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N.L. government called out in PUB testimony

Free NL concerned citizens members (from left) Keith Fillier, James Murphy and Lori Moore, made a presentation to the Public Utilities Board (PUB) hearings
Free NL concerned citizens members (from left) Keith Fillier, James Murphy and Lori Moore, made a presentation to the Public Utilities Board (PUB) hearings - Joe Gibbons

Ratepayers take to the stand to denounce power rate burden

It was 11 seconds of silence, and powerful.

Lori Moore was giving testimony before the Public Utilities Board (PUB) in St. John’s on Thursday morning, along with fellow ratepayers James Murphy and Keith Fillier. She was sharing stories of financial hardship and anxiety of people living in Newfoundland and Labrador, with the challenge of rising electricity rates, when she choked up with emotion.

There was silence in the hearing room, in the Prince Charles Building.

For 11 seconds she struggled to continue.

She was at that point sharing the story of a widow and her three children. The widow had struggled with bills, including electrical bills, reaching the point of thoughts of suicide and harm, before intervention, Moore said.

It was just one brief story she shared, saying she had been reaching out to people through social media and in person in places like the grocery store to talk about power costs.

“I respectfully submit that you reject this latest request for a rate hike,” she said to the PUB.

The morning’s presentations were part of a general rate application hearing for Newfoundland and Labrador Hydro, and a break from the average PUB hearing day — as was acknowledged by the commissioners and chair Darlene Whalen, who thanked the trio of presenters, and Seniors Advocate Dr. Suzanne Brake, for taking the time to speak.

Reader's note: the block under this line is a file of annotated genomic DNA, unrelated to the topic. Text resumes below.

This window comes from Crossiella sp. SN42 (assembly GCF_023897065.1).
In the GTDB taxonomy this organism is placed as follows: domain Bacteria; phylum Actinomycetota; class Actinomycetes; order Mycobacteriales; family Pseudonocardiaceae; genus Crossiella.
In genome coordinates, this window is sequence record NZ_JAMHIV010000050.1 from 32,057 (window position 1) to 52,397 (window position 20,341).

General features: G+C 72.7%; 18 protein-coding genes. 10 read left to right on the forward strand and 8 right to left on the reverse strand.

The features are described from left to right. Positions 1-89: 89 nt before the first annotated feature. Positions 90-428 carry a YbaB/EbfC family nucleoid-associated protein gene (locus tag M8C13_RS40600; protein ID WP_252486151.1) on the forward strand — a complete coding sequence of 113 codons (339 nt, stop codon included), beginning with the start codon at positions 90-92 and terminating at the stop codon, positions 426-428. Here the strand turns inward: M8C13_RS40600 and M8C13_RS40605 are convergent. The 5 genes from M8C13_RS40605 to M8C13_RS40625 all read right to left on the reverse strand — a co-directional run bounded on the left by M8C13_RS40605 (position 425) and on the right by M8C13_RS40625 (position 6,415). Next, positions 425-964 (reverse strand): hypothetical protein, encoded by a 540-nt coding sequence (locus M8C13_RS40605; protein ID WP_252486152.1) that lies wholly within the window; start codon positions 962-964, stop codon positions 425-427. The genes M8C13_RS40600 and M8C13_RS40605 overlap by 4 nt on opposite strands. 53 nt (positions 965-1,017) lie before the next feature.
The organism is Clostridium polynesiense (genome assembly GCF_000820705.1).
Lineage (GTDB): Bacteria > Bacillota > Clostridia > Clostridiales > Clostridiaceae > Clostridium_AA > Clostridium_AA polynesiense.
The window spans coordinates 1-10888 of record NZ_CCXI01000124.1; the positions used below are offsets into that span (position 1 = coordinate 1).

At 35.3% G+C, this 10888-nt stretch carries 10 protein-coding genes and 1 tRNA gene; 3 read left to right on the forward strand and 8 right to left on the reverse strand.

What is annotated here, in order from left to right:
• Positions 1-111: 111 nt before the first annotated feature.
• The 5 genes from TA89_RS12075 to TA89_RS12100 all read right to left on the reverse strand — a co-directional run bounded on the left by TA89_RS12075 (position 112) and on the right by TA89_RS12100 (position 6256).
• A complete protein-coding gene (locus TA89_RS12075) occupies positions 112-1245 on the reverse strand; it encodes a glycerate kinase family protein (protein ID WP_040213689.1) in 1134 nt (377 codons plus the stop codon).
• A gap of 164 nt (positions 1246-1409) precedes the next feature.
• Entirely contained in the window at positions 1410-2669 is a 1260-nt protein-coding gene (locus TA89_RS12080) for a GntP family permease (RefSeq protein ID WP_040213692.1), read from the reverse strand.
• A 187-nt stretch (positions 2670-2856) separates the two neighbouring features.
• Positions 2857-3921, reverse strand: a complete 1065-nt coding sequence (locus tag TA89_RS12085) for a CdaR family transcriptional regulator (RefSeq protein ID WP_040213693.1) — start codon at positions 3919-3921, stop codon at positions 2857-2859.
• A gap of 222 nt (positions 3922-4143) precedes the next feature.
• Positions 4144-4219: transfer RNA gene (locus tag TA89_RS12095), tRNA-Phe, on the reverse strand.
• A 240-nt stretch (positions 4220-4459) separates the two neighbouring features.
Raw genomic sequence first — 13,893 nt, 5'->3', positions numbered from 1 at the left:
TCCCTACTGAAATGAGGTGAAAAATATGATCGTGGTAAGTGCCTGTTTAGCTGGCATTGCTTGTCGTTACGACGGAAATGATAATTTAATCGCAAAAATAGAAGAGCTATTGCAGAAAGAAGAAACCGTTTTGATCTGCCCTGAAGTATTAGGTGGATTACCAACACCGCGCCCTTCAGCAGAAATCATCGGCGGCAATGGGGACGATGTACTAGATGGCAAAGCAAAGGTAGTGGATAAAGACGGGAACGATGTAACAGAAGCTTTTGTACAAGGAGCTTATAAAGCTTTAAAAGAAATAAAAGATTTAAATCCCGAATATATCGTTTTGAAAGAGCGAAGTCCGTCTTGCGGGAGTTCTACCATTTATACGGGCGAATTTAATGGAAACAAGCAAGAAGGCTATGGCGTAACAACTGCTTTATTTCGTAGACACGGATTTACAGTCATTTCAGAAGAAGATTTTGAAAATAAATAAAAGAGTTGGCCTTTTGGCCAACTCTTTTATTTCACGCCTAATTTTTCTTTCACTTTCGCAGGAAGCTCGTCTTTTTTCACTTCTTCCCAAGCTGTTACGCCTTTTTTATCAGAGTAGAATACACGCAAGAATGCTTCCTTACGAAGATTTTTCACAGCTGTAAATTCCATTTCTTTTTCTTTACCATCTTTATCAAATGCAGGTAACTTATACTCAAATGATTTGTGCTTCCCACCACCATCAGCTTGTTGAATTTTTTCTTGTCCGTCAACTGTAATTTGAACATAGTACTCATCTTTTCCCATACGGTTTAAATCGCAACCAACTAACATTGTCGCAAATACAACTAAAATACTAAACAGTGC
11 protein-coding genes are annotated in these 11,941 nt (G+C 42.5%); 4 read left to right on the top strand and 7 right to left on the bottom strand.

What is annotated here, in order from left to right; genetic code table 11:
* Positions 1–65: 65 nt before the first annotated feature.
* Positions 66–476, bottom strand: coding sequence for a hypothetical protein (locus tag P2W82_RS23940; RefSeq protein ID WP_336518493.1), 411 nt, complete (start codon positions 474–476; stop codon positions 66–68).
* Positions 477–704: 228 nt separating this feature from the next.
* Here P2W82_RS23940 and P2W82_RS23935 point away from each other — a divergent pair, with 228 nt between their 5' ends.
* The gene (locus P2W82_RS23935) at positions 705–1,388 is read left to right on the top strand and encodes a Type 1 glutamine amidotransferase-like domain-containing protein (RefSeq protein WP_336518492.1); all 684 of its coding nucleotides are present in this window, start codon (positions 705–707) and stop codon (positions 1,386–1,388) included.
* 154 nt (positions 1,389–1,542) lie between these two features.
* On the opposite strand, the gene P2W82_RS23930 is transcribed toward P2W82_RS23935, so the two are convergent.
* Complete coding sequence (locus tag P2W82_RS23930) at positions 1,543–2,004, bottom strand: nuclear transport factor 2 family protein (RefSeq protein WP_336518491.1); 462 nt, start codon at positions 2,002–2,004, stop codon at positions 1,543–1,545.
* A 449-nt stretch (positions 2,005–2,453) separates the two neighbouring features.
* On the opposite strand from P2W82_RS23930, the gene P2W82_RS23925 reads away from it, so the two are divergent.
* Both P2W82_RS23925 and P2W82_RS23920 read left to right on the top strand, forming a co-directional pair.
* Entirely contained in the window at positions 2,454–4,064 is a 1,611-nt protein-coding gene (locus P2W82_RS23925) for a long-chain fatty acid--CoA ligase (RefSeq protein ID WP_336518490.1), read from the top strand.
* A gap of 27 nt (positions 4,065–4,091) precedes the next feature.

Beyond requesting a rate freeze through 2018 and 2019, Moore, Murphy and Fillier all made appeals going far beyond the existing rate hike request, using words like “pain” and “desperation” in relation to rising costs in electricity. For one thing, they called for the PUB to be given greater power in dealing with the coming costs of the Muskrat Falls Hydroelectric Project.

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They spoke to the electrical utilities and to government, as much as to the board.

As The Telegram has reported, submissions by Hydro during the current PUB review suggested the board allow utilities to begin incorporating some costs from the Muskrat Falls project into rates as soon as Jan. 1, 2019, as a “rate smoothing” measure. Hydro has since backed off the suggestion, sticking now to its small rate increase request for January, not including direct Muskrat Falls costs.

But the big project costs are still coming.

The Liberal government has said internal committees in government and Nalcor Energy are working on the power rate problem, and the PUB will be brought in, but it’s unclear exactly when and how.

The presenters on Thursday asked for the PUB to be given a leading role now, not later.